This is the shortest book I’ve read in a long time – 87 pages of economic, spare,  prose, in two parts, but very powerful.

In a house, on a dusty plain, a man and his son are killed and  his daughter survives through the mercy of one of the “executioners”. 52 years later the child, now a middle-aged woman meets the man who spared her life.

The first part of the book is driven and compelling telling the story of two murders and why the killers sought revenge. At first  the location could be almost anywhere, Italy,( the author is Italian) Sicily, South America, but we learn it is Spain, and the timeframe is vague, apart from the fact that cars and machine guns are available to the killers.

At the point of execution we learn that this is probably Spain immediately after the Civil War – but I feel the author wanted to give a vagueness to the story, to suggest it could be anywhere where war and the violence associated with it, particularly civil war ( in its many forms) sparks the need for revenge and resolution. 
There are images of terrible violence almost thrown into a paragraph as a sideline; a couple of sentences depicting horrible scenes tossed in amongst the narrative,  leaving images in the mind as the story moves on, and suggestions of reasons for revenge. 

In the second part  a woman approaches an elderly man, selling lottery tickets in a glass booth, in a shopping mall. and the story unfolds of what happened to the girl.  They discuss revenge and retribution, the man is reduced to tears and yet the woman is unmoved. We learn what has happened to the three killers and what has happened to the girl – but are given two viewpoints – which to believe?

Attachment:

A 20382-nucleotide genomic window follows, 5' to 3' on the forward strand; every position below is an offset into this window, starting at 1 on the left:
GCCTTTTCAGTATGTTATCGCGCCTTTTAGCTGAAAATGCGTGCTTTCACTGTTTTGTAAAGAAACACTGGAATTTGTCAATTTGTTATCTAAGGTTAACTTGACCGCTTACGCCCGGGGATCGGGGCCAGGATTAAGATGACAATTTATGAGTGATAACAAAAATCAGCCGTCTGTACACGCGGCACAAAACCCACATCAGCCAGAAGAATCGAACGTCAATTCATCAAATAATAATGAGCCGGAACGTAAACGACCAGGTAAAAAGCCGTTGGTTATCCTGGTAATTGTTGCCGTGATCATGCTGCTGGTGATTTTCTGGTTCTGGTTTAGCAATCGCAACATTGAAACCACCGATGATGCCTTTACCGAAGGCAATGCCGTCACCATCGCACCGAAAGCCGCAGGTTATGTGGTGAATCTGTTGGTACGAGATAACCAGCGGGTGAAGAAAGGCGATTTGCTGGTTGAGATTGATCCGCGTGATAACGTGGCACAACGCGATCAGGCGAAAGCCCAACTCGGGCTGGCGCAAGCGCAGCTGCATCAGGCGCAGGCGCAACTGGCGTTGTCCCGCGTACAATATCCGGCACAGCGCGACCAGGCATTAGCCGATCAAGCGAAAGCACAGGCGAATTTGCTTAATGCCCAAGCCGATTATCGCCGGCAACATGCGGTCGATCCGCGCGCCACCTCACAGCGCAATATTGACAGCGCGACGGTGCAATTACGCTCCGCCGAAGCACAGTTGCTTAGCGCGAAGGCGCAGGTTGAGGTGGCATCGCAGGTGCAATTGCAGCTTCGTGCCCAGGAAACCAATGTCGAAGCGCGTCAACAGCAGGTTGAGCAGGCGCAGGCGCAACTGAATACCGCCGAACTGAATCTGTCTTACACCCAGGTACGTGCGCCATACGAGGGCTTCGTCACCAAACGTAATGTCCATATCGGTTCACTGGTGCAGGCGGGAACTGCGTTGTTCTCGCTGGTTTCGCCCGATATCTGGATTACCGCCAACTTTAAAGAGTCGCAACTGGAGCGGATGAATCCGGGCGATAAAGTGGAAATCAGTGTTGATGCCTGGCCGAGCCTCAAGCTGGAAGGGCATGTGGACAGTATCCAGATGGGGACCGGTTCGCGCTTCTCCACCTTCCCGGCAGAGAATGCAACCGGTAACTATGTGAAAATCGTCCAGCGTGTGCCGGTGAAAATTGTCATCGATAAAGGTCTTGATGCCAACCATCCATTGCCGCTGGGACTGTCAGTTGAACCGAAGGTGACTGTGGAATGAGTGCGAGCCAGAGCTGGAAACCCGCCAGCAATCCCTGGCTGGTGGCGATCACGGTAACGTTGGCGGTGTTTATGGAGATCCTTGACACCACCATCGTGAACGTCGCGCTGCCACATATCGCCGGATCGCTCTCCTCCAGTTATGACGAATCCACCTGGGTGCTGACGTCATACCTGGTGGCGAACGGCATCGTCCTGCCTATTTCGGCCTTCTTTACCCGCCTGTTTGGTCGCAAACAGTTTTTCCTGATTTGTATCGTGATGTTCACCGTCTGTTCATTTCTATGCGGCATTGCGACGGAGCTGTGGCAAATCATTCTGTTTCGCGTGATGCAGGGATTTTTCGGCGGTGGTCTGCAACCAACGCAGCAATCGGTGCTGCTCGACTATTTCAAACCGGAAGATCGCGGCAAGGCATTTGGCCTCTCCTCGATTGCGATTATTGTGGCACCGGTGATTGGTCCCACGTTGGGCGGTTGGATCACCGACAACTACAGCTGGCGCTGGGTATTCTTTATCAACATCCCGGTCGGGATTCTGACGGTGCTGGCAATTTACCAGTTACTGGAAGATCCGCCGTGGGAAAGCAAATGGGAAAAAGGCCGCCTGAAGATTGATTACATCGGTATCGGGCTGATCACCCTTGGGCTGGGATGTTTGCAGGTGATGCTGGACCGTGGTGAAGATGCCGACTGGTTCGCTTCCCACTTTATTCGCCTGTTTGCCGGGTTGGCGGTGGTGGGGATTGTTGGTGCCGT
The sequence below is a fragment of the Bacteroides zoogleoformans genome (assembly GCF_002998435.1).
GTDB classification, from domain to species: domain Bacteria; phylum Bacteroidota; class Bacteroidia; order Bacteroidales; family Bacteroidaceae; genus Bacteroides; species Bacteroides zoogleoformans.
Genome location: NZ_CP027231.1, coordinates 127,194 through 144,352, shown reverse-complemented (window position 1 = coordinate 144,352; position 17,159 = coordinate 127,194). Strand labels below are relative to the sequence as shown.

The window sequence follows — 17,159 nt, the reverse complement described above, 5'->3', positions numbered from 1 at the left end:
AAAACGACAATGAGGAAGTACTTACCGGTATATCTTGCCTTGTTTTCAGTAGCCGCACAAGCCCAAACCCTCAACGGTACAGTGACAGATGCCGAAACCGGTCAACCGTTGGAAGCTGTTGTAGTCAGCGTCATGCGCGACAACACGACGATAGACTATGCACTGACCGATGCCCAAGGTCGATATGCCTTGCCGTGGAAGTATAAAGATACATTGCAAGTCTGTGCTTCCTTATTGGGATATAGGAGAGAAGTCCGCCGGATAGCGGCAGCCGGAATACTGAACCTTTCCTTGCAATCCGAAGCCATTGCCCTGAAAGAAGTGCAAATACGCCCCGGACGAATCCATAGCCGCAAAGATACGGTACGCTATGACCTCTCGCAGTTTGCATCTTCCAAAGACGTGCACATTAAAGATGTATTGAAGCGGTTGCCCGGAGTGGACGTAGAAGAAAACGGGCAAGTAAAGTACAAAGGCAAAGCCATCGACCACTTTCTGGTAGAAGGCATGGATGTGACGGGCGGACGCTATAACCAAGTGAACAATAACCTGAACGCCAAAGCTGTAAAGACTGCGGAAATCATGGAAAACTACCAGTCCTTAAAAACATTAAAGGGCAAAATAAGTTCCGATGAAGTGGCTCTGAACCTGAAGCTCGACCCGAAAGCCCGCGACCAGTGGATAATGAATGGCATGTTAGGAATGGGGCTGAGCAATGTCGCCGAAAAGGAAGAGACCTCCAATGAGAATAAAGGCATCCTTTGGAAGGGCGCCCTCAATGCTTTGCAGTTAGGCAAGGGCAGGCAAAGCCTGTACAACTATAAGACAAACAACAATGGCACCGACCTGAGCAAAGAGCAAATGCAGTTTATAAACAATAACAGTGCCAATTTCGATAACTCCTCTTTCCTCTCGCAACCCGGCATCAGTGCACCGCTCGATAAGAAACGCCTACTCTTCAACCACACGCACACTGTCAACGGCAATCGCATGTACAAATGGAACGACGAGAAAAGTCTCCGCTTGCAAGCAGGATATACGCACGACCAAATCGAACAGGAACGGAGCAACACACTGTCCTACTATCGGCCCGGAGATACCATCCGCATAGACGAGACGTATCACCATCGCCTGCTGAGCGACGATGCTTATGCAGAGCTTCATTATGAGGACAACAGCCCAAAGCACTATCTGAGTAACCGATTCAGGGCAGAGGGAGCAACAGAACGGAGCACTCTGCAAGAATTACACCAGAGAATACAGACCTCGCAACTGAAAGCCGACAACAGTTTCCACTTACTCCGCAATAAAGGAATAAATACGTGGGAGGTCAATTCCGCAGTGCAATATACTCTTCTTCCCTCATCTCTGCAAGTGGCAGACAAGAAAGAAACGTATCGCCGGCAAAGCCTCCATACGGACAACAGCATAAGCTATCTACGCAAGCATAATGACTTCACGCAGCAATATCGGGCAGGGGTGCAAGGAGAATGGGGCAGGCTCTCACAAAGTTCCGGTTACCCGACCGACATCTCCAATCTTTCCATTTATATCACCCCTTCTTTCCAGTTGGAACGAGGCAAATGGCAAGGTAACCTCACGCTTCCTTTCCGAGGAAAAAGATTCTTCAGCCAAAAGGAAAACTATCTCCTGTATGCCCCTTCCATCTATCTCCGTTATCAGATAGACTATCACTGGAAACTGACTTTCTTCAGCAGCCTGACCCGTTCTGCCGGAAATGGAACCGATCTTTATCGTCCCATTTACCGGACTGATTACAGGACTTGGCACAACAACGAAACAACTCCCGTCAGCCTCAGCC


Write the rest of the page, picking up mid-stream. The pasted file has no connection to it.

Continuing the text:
I found the second part of the book less satisfying, lacking the immediacy and drive of the first. The spare sentences seem less appropriate and I was not convinced by the penultimate act of the story (which I won’t describe in case anyone chooses to read this book from this review) although the ending was “right”.

The realist in me wanted to be able to “place” the action geographically and historically. I think the writer made a mistake in giving us some information on location and time, which suggests a particular set of circumstances and parties to those circumstances. The story would lose nothing and could have gained much by suggesting it applied to any area of conflict.

This book could have been terrible with a bad translation, thankfully, it is very good and will take up less than an hour of your time. 

I re-read it just before my reading group meeting and feel it loses it’s power on a second reading as the story’s drive is reliant on the reader’s lack of knowledge.  However you do gain an appreciation of how well it is written. 
The icon of the book’s cover is a beautiful image of a child curled up, which is a significant theme of the book.

At the group meeting I spotted the writer’s first book ” Silk” on the library sales shelves and whisked it away for 30p!

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